When we developed our list of 13 in 13, I included “catch a big bass” to the list. John asked my definition of a big bass and when I said an eight pounder, he suggested that I might want to reconsider since a bass of that size would be considered a lifetime catch by most fishermen. Since I don’t claim to be a fisherman, I took his advice and modified my definition to “at least six pounds”. (However, if you refer to the original 13 in 13 post I said – catch a big bass of at least six pounds, but hopefully closer to eight.)
Three weeks ago in my first attempt at this challenge, I caught what I thought at the time was a pretty big bass only to be told that it was “only” 2 1/2 pounds. I needed to catch something almost three times the size of my current record. This may be more difficult than I anticipated.
Yesterday we took the day off to make a second attempt at catching a big bass. We couldn’t have picked a more perfect day. The 45 degree temperature and cloudless sky guaranteed a great day on the water with or without fulfilling the big bass requirement. We returned to the Withlacoochee River and Lake Rousseau since Dad reported that he and his guests caught several big ones throughout the week.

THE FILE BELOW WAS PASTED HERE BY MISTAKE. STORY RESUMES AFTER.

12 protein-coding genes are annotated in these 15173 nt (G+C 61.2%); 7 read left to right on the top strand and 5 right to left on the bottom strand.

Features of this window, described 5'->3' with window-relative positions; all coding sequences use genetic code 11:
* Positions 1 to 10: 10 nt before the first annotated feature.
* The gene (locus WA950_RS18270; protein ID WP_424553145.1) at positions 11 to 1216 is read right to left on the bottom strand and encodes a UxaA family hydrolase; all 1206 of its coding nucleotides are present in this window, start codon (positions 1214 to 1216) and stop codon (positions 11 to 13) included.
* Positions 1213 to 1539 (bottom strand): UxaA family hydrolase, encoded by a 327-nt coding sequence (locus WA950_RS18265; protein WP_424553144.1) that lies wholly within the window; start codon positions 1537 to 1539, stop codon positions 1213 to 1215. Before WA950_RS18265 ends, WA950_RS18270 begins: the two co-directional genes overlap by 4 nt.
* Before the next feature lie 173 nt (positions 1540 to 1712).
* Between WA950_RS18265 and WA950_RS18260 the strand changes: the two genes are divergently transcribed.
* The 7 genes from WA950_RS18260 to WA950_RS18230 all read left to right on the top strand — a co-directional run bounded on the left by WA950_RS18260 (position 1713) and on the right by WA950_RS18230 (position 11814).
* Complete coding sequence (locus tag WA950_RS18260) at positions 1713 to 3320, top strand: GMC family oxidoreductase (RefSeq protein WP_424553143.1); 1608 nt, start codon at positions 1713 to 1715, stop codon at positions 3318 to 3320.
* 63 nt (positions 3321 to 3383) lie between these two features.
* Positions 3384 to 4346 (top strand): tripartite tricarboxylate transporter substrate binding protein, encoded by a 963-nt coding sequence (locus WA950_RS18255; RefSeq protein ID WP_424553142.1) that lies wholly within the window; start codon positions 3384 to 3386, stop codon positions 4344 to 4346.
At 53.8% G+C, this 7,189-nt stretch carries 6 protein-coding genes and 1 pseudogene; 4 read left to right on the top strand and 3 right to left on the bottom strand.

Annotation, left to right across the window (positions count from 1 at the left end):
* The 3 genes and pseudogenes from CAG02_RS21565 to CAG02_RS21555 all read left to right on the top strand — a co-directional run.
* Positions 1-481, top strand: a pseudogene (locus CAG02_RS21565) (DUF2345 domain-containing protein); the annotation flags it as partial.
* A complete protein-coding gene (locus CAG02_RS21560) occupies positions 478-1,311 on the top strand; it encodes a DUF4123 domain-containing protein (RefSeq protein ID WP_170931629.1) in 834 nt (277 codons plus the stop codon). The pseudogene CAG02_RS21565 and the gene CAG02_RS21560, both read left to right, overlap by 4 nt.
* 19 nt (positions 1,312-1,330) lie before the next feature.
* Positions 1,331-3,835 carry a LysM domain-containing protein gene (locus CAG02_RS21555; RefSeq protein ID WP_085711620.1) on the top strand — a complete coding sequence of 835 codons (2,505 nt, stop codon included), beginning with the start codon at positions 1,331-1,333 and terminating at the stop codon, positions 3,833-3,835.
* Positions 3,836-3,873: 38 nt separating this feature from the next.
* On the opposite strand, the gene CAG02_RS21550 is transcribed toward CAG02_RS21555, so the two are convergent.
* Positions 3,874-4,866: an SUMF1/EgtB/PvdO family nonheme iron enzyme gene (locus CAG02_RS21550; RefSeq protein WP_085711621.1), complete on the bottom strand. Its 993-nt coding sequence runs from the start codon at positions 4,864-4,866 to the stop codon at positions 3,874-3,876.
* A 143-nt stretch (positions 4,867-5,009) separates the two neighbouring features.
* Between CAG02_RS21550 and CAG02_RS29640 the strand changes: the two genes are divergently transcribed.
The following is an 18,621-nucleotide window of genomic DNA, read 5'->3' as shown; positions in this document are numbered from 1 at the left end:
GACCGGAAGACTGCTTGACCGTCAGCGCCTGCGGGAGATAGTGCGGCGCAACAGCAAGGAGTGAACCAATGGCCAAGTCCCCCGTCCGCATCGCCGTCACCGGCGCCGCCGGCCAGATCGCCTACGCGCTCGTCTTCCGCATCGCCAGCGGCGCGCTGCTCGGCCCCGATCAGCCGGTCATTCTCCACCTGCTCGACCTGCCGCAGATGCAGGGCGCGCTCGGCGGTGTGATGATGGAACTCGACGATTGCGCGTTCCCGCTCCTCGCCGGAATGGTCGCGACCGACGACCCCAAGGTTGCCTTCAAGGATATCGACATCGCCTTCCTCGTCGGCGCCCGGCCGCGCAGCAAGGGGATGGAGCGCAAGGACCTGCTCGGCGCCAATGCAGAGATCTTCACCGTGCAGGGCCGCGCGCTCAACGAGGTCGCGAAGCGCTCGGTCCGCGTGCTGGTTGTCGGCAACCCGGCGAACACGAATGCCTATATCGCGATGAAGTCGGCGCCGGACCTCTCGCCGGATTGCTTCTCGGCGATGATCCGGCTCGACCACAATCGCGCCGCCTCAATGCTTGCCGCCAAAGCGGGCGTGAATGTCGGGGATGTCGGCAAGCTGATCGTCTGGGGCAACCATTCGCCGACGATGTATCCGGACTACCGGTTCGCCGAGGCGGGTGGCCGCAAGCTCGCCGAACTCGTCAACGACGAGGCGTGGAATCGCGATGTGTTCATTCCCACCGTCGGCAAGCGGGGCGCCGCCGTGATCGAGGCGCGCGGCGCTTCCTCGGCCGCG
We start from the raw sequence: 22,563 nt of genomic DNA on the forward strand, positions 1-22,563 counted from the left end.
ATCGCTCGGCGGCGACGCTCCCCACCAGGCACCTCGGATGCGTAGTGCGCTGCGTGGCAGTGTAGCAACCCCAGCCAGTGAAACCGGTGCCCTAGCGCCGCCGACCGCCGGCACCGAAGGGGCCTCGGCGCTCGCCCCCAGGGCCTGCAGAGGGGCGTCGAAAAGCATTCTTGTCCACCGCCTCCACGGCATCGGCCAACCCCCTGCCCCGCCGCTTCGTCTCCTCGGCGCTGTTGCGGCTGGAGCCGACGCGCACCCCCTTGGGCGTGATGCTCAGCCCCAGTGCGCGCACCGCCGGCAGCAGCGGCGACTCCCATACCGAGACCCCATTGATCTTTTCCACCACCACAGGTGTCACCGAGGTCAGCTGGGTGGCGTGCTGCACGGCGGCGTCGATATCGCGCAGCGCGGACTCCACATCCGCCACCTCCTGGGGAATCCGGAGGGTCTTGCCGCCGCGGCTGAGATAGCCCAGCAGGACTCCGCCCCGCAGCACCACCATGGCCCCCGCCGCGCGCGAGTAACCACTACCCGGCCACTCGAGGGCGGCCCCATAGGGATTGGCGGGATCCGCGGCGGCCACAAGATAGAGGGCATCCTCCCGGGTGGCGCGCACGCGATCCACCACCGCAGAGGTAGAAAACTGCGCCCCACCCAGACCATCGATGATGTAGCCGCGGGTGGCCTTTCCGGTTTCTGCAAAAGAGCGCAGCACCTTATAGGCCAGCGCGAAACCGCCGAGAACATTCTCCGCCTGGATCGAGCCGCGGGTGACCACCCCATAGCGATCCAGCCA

After about three hours, we started planning the next attempt since not only had I not caught a big one neither had John. And, in fact, we hadn’t landed a single bass. In an effort to help me meet my goal, John sacrificed catches. He handed me his rod on three occasions so I could set the hook and reel in the catch…no success…I lost all three. I finally announced that I thought I should change my goal from catching a big bass to being in the boat when a big bass was caught.
Then it happened. I actually saw the bass hit my line only a few feet from the boat. John talked me through the process…let it take some line…now reel in slowly to take out the slack…jerk hard to set the hook and start reeling. I guess I followed directions pretty well. I maneuvered the bass around a stump and reeled it up to the boat so John could scoop it in the net and lift it into the boat.
Time to collect the data…24 inches and 8 pounds! I’m pleased to announce I caught a BIG bass! Yes, I even caught the once in a lifetime version.
Not only was John there to support my efforts by guiding me to the best spots on the lake and talking me through the process of bringing in the fish once I felt the hit, but he was also there to document the event with a quality picture. Thanks, John! In addition, thanks Dad for your scouting reports and the trip with Max to the far ends of the county to locate the shiners needed for this adventure.
As a bonus, we noticed a bald eagle in the top of a snag as we headed back to the boat ramp so I not only caught a big bass, I photographed a bald eagle in flight. Another once in a lifetime event for many birders!
What a wonderful way to start a long weekend!